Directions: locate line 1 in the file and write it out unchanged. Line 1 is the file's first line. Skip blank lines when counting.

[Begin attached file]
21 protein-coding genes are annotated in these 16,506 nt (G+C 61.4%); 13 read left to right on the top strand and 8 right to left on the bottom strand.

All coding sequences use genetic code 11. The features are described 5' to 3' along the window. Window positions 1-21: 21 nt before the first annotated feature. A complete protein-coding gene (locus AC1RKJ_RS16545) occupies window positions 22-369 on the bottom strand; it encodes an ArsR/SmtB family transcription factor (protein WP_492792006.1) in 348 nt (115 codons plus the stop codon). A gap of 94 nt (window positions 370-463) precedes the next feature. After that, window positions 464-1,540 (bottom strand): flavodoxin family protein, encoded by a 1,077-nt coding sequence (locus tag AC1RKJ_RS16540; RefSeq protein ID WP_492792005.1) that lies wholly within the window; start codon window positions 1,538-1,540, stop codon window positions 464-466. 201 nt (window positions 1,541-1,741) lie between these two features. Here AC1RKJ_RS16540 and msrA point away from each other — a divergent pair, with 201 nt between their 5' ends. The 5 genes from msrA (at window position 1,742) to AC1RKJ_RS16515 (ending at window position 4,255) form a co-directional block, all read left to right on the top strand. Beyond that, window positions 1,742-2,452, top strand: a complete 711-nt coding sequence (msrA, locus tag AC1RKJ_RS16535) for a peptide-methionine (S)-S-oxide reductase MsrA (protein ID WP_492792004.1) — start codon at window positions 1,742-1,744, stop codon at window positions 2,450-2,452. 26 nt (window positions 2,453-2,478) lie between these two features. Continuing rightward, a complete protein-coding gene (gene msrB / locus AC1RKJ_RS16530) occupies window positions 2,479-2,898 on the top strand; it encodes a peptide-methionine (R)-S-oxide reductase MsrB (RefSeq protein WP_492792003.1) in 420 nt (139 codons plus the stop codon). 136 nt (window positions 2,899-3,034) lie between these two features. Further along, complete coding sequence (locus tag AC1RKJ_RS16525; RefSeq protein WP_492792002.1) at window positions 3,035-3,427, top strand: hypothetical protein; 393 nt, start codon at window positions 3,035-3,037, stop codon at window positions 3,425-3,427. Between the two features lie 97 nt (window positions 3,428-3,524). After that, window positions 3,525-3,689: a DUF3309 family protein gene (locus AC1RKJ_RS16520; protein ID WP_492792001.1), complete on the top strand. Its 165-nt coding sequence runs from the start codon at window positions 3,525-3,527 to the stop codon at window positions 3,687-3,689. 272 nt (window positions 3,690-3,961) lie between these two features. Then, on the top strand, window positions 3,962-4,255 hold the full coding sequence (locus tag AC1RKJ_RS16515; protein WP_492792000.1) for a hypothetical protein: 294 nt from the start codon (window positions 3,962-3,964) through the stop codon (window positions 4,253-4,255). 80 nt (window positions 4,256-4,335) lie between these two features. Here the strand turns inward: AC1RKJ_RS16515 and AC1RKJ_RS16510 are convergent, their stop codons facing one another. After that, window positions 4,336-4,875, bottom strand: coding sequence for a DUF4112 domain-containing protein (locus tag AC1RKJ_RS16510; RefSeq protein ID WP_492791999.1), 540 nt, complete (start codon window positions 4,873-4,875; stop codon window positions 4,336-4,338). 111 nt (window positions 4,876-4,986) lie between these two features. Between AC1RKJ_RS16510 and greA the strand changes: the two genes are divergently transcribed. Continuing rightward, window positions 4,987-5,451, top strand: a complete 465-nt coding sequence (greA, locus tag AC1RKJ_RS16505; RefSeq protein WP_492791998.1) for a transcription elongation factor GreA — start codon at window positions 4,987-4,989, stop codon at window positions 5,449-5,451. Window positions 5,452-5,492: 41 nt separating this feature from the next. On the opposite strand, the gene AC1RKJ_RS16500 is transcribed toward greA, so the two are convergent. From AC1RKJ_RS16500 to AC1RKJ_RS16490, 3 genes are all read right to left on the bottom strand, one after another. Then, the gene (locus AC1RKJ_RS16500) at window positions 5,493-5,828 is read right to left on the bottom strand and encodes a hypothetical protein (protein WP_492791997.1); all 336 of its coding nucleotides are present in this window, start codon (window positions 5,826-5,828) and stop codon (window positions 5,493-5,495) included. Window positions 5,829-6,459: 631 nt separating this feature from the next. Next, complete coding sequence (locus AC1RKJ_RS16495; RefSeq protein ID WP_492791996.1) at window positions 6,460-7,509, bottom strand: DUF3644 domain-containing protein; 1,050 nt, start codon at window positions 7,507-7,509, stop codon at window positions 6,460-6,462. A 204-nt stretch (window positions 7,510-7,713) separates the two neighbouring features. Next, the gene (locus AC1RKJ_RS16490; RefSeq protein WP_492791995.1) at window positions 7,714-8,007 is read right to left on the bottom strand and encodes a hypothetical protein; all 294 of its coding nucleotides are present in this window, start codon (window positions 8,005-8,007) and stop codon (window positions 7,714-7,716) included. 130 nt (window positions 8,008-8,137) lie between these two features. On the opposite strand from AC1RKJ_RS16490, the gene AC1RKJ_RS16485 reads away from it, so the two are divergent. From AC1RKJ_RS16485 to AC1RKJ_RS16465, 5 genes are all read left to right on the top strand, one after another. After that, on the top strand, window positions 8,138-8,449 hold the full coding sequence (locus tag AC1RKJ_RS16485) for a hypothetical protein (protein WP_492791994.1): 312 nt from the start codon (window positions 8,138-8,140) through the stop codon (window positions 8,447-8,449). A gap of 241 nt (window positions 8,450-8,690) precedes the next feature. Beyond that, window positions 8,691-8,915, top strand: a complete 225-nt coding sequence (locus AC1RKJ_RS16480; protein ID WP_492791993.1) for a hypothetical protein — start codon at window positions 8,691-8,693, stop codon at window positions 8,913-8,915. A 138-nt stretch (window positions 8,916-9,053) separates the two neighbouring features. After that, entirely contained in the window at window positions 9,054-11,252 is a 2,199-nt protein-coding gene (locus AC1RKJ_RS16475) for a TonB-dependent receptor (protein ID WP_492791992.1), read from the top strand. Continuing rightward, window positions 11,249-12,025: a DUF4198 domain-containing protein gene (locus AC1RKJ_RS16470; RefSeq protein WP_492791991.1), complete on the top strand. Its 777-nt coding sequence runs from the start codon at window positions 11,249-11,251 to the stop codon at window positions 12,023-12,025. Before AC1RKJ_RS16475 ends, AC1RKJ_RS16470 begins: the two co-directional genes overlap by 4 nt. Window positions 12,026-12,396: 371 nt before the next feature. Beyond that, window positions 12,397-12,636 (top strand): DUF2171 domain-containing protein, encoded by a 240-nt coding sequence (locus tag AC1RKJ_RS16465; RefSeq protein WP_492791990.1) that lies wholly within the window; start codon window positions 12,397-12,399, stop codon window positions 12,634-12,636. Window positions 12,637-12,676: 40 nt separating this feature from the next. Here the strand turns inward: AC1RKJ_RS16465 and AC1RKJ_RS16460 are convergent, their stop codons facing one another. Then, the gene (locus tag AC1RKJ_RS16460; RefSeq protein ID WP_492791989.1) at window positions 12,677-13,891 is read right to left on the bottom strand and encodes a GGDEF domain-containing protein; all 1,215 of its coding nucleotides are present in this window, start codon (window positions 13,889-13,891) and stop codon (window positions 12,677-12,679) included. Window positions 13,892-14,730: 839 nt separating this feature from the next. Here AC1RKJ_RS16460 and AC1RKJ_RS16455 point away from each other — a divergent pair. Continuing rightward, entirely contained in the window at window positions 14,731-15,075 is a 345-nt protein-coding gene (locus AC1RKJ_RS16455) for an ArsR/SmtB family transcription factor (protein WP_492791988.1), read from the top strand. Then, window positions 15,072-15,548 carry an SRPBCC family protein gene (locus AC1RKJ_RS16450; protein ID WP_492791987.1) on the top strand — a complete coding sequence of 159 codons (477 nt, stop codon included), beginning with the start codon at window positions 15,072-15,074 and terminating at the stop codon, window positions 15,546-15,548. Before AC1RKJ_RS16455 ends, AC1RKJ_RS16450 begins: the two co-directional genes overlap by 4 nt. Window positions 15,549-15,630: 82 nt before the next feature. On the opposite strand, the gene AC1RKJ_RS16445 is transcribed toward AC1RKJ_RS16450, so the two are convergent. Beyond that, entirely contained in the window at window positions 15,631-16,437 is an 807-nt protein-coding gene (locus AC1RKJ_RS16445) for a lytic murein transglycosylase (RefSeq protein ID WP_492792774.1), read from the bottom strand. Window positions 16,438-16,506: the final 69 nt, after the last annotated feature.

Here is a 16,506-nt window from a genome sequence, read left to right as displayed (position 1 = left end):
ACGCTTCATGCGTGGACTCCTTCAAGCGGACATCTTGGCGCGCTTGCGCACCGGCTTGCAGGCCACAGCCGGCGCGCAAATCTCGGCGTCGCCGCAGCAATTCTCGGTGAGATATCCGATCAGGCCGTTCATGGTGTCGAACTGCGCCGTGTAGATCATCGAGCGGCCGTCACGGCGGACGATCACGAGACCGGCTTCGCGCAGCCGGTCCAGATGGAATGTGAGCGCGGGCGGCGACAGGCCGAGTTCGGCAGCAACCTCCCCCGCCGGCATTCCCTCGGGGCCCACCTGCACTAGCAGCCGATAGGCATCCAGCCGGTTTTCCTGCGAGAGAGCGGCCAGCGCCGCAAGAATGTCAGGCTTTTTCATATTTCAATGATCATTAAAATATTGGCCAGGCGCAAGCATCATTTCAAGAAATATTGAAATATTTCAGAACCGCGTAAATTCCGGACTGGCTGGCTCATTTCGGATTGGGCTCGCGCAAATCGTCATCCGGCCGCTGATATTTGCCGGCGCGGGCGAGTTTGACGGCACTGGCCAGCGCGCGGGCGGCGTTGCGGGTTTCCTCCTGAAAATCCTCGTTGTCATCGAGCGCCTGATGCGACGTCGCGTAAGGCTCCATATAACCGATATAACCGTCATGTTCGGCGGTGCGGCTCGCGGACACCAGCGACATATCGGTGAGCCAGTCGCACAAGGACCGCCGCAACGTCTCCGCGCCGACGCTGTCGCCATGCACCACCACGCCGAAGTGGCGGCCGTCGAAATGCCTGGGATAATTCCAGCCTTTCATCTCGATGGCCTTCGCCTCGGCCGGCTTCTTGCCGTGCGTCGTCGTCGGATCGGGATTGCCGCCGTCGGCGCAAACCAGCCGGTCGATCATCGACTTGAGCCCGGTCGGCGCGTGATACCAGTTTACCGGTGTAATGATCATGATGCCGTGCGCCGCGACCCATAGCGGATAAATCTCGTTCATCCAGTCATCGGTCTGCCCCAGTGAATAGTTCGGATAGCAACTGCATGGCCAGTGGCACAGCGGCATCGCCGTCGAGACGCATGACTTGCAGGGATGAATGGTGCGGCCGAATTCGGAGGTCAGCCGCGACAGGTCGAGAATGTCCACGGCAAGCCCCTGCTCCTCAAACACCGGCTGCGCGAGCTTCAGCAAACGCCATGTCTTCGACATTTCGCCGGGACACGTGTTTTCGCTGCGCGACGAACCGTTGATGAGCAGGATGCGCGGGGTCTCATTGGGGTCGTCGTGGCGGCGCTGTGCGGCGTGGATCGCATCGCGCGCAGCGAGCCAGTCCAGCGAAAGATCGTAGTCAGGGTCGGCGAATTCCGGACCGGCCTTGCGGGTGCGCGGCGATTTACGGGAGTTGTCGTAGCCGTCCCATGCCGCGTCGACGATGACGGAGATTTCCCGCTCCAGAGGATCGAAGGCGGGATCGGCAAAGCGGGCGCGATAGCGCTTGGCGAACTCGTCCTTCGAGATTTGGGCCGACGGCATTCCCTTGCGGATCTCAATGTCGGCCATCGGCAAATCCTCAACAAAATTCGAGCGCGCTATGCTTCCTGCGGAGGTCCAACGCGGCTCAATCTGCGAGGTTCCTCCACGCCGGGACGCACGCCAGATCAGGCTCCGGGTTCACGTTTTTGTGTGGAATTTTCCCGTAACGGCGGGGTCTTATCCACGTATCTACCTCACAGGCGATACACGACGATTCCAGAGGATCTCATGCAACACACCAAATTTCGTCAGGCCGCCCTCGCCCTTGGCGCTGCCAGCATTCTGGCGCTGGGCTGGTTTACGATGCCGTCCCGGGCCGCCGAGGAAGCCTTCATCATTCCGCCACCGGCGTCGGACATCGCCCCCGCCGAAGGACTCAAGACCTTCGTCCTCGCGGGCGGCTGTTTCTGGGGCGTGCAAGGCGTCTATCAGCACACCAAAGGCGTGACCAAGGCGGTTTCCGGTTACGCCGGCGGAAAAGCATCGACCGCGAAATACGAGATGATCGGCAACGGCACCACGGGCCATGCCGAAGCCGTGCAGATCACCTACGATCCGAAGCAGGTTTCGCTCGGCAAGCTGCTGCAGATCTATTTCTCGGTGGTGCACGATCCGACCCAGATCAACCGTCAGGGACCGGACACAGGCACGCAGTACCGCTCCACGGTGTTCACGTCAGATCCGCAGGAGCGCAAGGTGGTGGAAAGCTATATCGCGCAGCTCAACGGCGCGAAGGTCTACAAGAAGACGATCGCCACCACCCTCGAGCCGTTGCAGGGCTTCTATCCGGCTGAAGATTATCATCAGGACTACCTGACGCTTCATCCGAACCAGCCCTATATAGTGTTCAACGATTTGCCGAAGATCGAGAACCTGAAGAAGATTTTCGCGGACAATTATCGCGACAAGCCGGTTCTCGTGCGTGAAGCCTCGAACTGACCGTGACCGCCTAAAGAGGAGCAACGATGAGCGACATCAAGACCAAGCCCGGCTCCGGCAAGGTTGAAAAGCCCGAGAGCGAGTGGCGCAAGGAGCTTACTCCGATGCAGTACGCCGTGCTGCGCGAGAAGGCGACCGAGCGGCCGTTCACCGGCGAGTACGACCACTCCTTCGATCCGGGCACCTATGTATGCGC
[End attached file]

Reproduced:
21 protein-coding genes are annotated in these 16,506 nt (G+C 61.4%); 13 read left to right on the top strand and 8 right to left on the bottom strand.